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This time of year, when new digital cameras are being released left and right, is a great opportunity to look back on those pioneering shooters that led the charge from photochemical to digital supremacy. PopPhoto has a great rundown of the 30 most important digital cameras of all time. Here are our 10 favourites.
When it comes to high-speed photography — and we’re talking about freezing explosions and other occurrences that are over in just thousandths of a second — something known as film-based streak photography has always been the go-to technology. But as film continues its slow death, a company called MetroLaser has come up with a digital alternative that can freeze objects moving at almost 12,000km/h, which is roughly 10 times the speed of sound.
It hasn’t exactly been a runaway hit with consumers, but the Lytro camera introduced brilliant innovation to the world of digital photography. Its revolutionary optics capture an almost infinite depth of field, letting you adjust focus to whatever’s in the frame when you’re post-processing. But as researchers from Saarland University in Saarbrücken, Germany, have demonstrated with a new camera accessory, the Lytro is just the tip of the iceberg.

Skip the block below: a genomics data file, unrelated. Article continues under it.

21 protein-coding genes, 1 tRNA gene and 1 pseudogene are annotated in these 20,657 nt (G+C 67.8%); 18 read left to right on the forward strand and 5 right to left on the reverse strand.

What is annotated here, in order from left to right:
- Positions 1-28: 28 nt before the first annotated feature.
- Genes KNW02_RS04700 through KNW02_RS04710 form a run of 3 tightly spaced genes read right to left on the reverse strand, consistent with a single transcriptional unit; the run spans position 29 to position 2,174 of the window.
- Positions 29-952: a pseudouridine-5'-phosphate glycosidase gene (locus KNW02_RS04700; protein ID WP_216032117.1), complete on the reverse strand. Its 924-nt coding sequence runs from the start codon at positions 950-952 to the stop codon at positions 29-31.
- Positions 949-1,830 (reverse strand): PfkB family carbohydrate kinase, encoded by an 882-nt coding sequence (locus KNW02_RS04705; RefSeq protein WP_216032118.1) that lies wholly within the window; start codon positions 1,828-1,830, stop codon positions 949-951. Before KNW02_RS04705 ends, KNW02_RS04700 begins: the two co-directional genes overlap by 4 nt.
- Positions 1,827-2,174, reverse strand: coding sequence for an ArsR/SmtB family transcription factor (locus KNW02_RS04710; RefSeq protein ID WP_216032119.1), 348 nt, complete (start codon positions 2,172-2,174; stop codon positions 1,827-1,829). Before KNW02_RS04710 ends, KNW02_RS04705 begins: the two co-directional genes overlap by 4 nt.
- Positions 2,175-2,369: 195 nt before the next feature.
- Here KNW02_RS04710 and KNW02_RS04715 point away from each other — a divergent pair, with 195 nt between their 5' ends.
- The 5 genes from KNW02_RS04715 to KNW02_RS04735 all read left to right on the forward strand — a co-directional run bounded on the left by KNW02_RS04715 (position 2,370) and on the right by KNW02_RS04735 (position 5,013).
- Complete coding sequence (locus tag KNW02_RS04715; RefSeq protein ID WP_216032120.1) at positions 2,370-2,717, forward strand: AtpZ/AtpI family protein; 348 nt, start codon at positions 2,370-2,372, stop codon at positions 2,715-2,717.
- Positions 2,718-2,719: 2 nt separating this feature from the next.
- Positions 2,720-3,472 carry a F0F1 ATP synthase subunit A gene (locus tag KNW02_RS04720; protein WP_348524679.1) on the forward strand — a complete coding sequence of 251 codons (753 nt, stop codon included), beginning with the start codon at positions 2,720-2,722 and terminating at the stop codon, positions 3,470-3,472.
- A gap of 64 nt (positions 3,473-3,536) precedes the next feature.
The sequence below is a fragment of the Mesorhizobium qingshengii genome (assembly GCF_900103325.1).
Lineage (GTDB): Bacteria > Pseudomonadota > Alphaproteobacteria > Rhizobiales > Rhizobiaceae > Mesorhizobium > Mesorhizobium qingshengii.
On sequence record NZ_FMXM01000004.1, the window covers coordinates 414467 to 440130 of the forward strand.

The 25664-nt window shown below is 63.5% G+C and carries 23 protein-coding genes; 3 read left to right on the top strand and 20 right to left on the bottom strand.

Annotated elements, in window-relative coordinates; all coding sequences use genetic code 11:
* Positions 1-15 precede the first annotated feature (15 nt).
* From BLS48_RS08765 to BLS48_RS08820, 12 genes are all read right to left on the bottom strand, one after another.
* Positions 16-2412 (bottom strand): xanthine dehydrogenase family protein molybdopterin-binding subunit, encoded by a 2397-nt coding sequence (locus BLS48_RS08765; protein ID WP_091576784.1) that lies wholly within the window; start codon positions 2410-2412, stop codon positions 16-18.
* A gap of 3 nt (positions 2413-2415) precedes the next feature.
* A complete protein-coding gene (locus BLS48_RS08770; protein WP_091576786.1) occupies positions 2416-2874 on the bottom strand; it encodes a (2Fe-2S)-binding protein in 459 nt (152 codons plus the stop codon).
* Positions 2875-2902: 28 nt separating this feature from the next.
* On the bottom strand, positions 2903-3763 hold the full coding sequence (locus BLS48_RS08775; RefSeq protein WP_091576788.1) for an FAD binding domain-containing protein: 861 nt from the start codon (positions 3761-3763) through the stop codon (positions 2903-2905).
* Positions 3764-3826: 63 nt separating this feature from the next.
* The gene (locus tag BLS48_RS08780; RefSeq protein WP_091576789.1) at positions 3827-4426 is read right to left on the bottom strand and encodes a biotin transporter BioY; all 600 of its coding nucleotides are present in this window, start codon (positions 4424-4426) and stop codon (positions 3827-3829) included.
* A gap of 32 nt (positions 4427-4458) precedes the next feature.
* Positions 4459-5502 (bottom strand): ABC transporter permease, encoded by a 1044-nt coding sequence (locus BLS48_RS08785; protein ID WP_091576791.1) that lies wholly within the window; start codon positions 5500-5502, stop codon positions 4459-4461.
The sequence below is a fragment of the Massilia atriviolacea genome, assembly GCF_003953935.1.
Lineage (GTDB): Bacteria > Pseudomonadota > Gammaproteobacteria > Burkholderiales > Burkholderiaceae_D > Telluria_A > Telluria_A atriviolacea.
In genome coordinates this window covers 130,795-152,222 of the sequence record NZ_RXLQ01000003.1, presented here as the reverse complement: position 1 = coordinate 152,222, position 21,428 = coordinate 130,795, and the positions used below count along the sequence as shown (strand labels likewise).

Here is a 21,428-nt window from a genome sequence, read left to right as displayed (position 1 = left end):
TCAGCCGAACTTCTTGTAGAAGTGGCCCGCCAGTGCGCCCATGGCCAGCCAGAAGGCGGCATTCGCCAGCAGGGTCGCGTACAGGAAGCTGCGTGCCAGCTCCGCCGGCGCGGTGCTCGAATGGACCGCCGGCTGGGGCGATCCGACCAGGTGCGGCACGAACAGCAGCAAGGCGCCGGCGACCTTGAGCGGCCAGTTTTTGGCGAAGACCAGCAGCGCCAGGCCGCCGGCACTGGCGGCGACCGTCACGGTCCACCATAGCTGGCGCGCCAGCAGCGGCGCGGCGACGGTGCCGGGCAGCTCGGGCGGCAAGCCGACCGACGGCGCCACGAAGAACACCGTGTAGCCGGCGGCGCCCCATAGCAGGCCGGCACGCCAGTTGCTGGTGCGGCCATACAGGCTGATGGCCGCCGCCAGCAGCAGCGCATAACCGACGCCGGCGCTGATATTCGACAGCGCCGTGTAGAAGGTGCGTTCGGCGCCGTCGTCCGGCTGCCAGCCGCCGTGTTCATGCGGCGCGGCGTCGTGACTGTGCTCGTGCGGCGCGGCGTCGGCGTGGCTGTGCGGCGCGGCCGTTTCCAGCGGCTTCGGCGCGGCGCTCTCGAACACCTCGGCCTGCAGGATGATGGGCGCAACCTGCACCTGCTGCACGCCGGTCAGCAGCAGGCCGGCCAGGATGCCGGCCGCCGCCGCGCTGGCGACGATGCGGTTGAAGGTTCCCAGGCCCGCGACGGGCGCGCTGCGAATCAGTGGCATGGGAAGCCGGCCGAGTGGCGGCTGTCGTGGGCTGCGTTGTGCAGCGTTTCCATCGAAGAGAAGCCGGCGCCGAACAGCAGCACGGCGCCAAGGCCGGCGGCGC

The Wall Street Journal pointed out today that while sales of point-and-shoot cameras have declined steadily over the past few years, DSLRs and other interchangeable-lens cameras have been doing great. That’s right. People don’t want to just take more photos than ever, they want to take better photos, with big-kid cameras. And that’s not in spite of the smartphone revolution. It’s because of it.
The Blackmagic Cinema Camera is unlike any video camera you have ever seen. When it was announced in April of last year, slackjawed videographers marvelled at this little camera, made by a little software company, that shoots RAW files at 2.5k resolution for only $3245 in Australia. It was the kind of product people expected would be filed under either blundered experiment, or the start of something big. Turns out it’s a little of both.
Despite the fact that many camera manufacturers have stopped producing non-digital SLRs, fans of film-based photography should be happy to hear that they’ll be able to 3D-print a replacement should their beloved hardware ever fail. The OpenReflex camera was created by Léo Marius, a recent design graduate who’s posted the plans and everything you’ll need to make your own over on Instructables — well, everything except a 3D printer.